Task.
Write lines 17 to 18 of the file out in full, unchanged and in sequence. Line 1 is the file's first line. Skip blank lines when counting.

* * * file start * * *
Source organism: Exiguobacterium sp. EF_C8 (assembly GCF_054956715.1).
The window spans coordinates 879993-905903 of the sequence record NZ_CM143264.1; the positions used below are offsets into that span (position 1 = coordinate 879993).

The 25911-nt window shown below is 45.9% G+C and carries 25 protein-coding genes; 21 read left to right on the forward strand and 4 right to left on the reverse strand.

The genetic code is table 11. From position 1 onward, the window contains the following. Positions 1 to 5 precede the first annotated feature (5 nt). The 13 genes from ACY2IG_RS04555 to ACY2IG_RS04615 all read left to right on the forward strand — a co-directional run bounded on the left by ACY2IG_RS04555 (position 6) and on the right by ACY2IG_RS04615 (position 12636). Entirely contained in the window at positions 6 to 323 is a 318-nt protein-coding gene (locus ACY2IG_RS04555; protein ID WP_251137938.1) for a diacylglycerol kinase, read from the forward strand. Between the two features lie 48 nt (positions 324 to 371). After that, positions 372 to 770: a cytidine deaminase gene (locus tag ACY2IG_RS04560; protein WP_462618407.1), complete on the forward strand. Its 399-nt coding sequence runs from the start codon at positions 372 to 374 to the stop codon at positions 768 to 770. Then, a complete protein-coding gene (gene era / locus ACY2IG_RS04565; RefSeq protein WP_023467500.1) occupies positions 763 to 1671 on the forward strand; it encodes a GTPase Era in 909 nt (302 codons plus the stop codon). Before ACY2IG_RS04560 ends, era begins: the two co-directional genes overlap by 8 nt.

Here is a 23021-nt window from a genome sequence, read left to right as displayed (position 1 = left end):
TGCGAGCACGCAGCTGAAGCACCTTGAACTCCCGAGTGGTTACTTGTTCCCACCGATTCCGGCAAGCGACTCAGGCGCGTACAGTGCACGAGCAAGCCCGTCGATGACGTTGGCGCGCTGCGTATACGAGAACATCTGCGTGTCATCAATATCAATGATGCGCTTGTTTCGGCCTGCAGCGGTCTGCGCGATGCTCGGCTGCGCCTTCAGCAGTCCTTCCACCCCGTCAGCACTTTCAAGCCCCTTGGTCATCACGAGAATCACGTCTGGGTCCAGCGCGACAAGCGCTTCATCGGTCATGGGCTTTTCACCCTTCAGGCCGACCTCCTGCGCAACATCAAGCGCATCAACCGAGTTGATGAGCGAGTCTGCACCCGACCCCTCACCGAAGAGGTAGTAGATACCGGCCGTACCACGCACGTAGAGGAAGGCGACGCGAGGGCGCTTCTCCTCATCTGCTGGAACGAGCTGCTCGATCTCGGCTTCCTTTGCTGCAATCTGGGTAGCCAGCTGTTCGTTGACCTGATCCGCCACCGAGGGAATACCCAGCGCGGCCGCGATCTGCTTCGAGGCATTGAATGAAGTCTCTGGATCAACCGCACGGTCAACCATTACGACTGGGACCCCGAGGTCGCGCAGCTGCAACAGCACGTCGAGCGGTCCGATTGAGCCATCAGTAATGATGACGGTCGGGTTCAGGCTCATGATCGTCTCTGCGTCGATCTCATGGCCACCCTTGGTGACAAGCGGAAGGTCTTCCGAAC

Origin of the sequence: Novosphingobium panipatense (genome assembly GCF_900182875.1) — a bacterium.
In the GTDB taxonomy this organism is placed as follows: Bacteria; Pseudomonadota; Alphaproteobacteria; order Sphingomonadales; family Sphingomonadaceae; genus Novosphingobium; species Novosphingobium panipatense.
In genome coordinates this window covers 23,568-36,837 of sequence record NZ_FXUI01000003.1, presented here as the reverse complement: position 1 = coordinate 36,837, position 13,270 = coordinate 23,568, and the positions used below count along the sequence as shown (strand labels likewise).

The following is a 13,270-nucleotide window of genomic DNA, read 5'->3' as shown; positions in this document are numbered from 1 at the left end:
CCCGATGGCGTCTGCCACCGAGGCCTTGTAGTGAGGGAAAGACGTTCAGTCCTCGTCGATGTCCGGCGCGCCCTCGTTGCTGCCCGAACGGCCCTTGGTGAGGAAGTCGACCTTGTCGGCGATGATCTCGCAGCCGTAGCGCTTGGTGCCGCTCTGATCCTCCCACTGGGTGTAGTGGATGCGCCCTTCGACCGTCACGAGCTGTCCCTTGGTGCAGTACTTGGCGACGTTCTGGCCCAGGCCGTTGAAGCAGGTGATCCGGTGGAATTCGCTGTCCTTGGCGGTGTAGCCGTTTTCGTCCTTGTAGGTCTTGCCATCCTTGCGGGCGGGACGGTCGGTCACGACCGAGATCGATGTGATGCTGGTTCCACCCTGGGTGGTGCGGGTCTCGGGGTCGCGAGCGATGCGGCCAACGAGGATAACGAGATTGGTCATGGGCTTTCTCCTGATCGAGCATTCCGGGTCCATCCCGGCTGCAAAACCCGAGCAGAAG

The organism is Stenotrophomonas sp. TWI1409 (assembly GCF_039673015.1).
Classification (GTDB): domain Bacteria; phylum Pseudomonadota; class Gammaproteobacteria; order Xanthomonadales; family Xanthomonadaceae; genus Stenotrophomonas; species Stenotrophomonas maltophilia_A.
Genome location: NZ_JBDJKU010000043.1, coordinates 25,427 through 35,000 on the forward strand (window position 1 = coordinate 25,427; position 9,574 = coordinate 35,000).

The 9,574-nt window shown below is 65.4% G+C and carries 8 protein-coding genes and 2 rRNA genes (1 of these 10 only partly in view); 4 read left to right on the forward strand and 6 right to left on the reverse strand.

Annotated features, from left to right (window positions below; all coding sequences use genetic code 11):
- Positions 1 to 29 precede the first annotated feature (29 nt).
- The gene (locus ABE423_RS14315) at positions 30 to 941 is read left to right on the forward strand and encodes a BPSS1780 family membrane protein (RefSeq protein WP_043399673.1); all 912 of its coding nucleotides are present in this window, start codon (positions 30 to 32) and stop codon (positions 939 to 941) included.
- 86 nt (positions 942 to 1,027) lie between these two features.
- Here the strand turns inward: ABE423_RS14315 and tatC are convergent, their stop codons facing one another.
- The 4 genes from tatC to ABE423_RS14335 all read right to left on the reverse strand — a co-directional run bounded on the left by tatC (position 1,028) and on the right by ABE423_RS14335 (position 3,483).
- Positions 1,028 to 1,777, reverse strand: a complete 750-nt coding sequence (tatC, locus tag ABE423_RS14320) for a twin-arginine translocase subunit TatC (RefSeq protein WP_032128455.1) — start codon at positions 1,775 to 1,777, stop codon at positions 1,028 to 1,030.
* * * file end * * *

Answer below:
- Positions 1 to 29 precede the first annotated feature (29 nt).
- The gene (locus ABE423_RS14315) at positions 30 to 941 is read left to right on the forward strand and encodes a BPSS1780 family membrane protein (RefSeq protein WP_043399673.1); all 912 of its coding nucleotides are present in this window, start codon (positions 30 to 32) and stop codon (positions 939 to 941) included.